Summary Report from the Facilitators for the questions and issues identified 

Please find the link to the report presented on Sunday morning at the convention, which identifies key issues and questions that we in the network need to consider. closingsummaryreport

Results from the completed Questionnaire 

The results from the questionnaire completed by attendees of the Convention can be found here.

Address from Phil Potter, Archbishop’s Missioner & Lead for Fresh Expressions & Bp Jonathan Clark, the Bp of Croydon.

Address from Phil Potter, Archbishops Missioner,  philpotteraddress and link to Facebook Group that includes Video Recordings from Bp Jonathan Clark, the Facilitators reflections and the prayer and some of the times of prayer and worship sessions here.

Handouts for Stream 2  

The link to download the handouts for the three sessions for Saturday in .pdf form click the link here. These are available also for anyone in Stream 1 who may find them helpful

Schedule and Menu for the Gathering/Conference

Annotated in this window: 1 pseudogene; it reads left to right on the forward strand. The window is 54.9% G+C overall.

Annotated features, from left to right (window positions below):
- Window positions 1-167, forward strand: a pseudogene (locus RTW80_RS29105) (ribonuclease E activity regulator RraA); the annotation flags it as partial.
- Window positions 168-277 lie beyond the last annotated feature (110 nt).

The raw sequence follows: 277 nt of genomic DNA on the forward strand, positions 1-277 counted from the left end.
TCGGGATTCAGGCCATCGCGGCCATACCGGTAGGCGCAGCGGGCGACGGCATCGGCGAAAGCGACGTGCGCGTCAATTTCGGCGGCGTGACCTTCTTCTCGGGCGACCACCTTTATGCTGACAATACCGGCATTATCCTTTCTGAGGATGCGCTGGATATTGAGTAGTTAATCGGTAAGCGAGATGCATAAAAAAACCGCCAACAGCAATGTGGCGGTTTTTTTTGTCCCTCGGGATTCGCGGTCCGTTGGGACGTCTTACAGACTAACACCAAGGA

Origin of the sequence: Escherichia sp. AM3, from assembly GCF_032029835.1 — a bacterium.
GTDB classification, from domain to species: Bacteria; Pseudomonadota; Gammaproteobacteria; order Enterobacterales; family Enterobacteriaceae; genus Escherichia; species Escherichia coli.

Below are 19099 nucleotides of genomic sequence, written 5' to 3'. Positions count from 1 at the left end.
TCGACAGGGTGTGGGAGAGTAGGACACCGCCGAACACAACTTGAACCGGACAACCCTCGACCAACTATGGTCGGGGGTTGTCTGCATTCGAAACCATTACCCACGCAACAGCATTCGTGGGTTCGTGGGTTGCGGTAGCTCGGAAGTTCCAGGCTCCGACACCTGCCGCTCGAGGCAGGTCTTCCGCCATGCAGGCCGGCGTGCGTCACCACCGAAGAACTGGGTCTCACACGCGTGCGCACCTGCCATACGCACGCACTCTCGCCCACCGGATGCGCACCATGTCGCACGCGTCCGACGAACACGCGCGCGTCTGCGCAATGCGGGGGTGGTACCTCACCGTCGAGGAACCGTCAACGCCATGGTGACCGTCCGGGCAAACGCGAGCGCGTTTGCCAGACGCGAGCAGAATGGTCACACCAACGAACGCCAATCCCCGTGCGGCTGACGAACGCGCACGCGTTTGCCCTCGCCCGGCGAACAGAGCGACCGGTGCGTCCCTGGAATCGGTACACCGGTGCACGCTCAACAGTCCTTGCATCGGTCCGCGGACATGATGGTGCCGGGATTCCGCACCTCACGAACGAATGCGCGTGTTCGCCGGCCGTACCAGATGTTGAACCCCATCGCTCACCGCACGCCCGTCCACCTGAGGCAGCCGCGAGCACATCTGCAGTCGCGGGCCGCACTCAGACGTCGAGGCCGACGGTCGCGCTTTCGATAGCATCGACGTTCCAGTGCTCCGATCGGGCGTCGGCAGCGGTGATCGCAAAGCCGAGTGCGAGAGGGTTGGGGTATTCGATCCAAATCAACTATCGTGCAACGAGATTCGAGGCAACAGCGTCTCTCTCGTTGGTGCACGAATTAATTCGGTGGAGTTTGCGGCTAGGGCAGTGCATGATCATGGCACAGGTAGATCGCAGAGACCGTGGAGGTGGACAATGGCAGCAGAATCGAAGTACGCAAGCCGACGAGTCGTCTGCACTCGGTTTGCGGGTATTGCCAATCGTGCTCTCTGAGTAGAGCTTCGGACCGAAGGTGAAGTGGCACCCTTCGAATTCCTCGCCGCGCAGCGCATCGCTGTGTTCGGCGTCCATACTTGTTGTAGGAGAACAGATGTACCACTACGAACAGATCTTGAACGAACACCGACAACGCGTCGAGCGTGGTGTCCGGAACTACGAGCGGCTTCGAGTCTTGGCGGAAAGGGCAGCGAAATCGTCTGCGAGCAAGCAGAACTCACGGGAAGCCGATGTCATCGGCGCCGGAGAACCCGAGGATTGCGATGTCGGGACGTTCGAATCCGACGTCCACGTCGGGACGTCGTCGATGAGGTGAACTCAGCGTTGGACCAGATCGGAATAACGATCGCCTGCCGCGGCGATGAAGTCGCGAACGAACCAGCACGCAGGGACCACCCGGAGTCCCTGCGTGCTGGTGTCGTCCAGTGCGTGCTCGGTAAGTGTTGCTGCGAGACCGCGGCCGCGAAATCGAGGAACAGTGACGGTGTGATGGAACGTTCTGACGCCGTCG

Please find linked here, a pdf of the current draft plan for the conference with details.  We need people to attend all of this to maximise our time together, so click here for the    conferencefacilitatorsplan    participantlist     conferencemenu

Group participation in Streams 1 and 2 

For those already involved in NM groups you will be in Steam 1, and we have divided you into 3 dialogue groups A-C.  For those who are interested in setting up a NM groups then you will be in Stream 2, and you will be in 6 working groups.  Please download the following document for both Stream 1 and Stream 2 and note which room you are in for the Saturday: participantlist

Position Papers for the Conference to read before you come

1. Paper compiled by Ned Lunn (York) anunderstandingofreligiouslife

2. Charism & institution: What defines a religious community by Tim Watson (Chemin Neuf)
RenewalinReligiousLifetalk 160409 Charism and institution

Papers from Previous Gatherings that are important

1. Renewal of the Religious Life by Etienne Veto, Lambeth Palace Gathering

2. New Monasticism and other new religious movements by Ian Mobsby (St Lukes) Chris Neal (CMS)(1)Acknowledged Religious Communities, Briefing Paper

3. Acknowledgment Process in the CofE
(2)The Advisory Council Acknowledgement Document

Menu for Lunch and Dinner for Fri & Sat

All here: conferencemenu

Relevant Book Resources UK Context

1. New Monastic Handbook by Ian Mobsby & Mark Berry

2. New Monasticism as Fresh Expressions of Church Eds Graham Cray, Aaron Kennedy & Ian Mobsby

3. Totally Devoted, the challenge of New Monasticism by Simon Cross 

4. Punk Monk by Pete Greig and Andy Freeman

5. Embracing Solitude: Women and New Monasticism by Bernadette Flanagan

6. Cave Refectory Road by Ian Adams

7. God Unknown, the Holy Spirit in contemporary spirituality and mission by Ian Mobsby